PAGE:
• This is the 100th episode, Miroslav looks back.
  • “When I think about interviews with Charles Taylor or Marilynne Robinson or Chris Wiman, or for that matter, Willie Jennings or Carrie Day, I can go on and on. Those were very useful and often, especially with Willie and with Carrie, to the moment speaking to the moment in a way that was quite, quite extraordinary.”
  • " Ignore these walls.” Yvonne Mamarede of Zimbabwe

Production Notes

  • This podcast featured theologian Miroslav Volf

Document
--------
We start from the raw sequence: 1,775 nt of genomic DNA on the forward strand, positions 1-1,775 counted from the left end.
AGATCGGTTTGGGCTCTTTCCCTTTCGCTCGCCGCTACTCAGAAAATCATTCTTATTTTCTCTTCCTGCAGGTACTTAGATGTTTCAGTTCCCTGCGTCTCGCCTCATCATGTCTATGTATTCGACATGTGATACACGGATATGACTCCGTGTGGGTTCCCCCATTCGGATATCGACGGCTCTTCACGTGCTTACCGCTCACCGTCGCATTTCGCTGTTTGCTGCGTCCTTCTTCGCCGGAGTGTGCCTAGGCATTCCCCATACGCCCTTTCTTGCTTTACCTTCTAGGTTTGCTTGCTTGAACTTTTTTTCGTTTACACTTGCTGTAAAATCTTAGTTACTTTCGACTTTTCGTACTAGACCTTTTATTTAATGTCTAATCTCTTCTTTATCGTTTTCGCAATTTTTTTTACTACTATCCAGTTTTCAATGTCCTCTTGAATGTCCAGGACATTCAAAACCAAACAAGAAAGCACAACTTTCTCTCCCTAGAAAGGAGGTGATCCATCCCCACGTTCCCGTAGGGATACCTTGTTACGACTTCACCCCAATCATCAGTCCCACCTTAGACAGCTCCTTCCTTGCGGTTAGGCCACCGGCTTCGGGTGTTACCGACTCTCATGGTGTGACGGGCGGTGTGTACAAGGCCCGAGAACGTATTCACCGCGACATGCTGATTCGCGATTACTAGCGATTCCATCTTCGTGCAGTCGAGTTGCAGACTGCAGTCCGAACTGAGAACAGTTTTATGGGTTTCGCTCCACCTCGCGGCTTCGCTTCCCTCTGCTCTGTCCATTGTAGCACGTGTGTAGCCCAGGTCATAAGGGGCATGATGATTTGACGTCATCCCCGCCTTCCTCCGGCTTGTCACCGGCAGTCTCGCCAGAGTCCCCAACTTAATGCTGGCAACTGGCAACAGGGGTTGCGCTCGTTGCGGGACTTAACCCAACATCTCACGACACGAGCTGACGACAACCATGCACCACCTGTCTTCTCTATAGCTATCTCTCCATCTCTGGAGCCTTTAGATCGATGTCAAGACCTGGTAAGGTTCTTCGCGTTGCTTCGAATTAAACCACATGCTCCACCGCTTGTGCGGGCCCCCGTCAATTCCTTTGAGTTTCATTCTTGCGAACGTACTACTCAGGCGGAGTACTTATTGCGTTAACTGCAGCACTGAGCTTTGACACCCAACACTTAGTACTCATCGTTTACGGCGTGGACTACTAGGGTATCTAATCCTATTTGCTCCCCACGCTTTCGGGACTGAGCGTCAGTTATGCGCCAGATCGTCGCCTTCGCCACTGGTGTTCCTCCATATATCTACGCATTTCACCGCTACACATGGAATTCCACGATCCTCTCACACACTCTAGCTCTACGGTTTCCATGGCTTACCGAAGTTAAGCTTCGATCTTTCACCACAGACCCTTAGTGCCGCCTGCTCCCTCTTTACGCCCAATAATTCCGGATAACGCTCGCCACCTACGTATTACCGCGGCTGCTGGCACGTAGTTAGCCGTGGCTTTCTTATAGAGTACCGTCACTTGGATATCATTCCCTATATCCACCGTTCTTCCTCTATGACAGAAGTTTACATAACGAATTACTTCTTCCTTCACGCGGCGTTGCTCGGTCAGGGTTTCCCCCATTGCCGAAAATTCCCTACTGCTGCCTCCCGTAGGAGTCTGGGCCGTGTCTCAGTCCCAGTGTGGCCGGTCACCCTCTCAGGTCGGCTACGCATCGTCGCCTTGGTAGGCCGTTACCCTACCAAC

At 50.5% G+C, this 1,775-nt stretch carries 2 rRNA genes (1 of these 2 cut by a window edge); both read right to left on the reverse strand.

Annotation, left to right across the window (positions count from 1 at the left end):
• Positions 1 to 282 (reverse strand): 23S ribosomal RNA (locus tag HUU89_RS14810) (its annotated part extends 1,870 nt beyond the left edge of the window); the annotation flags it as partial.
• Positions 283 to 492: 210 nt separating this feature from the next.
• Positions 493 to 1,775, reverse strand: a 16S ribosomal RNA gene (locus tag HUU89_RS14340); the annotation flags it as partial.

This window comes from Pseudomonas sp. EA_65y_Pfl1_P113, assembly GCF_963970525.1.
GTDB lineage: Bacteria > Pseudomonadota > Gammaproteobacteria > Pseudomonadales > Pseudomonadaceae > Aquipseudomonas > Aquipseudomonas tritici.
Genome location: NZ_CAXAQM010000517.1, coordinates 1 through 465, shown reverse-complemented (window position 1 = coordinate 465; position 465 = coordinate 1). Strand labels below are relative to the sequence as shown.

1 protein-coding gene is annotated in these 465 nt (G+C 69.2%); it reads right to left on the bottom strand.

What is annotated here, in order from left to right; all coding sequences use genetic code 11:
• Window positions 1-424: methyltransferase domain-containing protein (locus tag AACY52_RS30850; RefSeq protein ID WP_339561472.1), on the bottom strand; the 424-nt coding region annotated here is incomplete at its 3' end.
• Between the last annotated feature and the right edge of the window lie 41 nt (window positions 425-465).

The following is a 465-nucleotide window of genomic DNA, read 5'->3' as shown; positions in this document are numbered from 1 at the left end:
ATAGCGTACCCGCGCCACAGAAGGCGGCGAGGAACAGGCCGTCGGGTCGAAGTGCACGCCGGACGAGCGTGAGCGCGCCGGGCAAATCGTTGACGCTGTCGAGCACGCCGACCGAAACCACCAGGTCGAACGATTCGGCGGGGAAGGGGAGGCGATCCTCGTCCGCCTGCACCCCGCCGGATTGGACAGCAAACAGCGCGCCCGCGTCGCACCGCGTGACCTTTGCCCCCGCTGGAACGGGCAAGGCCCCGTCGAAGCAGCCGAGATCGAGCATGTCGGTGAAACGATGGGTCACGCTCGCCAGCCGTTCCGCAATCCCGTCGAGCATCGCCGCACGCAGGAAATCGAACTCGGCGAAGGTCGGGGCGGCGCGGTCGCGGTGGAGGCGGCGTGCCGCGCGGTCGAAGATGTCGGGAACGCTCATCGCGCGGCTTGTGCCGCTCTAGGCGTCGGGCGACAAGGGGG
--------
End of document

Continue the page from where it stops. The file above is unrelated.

• Edited and Produced by Evan Rosa
  • Hosted by Evan Rosa
  • Production Assistance by Martin Chan, Nathan Jowers, and Logan Ledman
  • A Production of the Yale Center for Faith & Culture at Yale Divinity School https://faith.yale.edu/about
  • Support For the Life of the World podcast by giving to the Yale Center for Faith & Culture: https://faith.yale.edu/give

Miroslav Volf
Founder & Director, Yale Center for Faith & Culture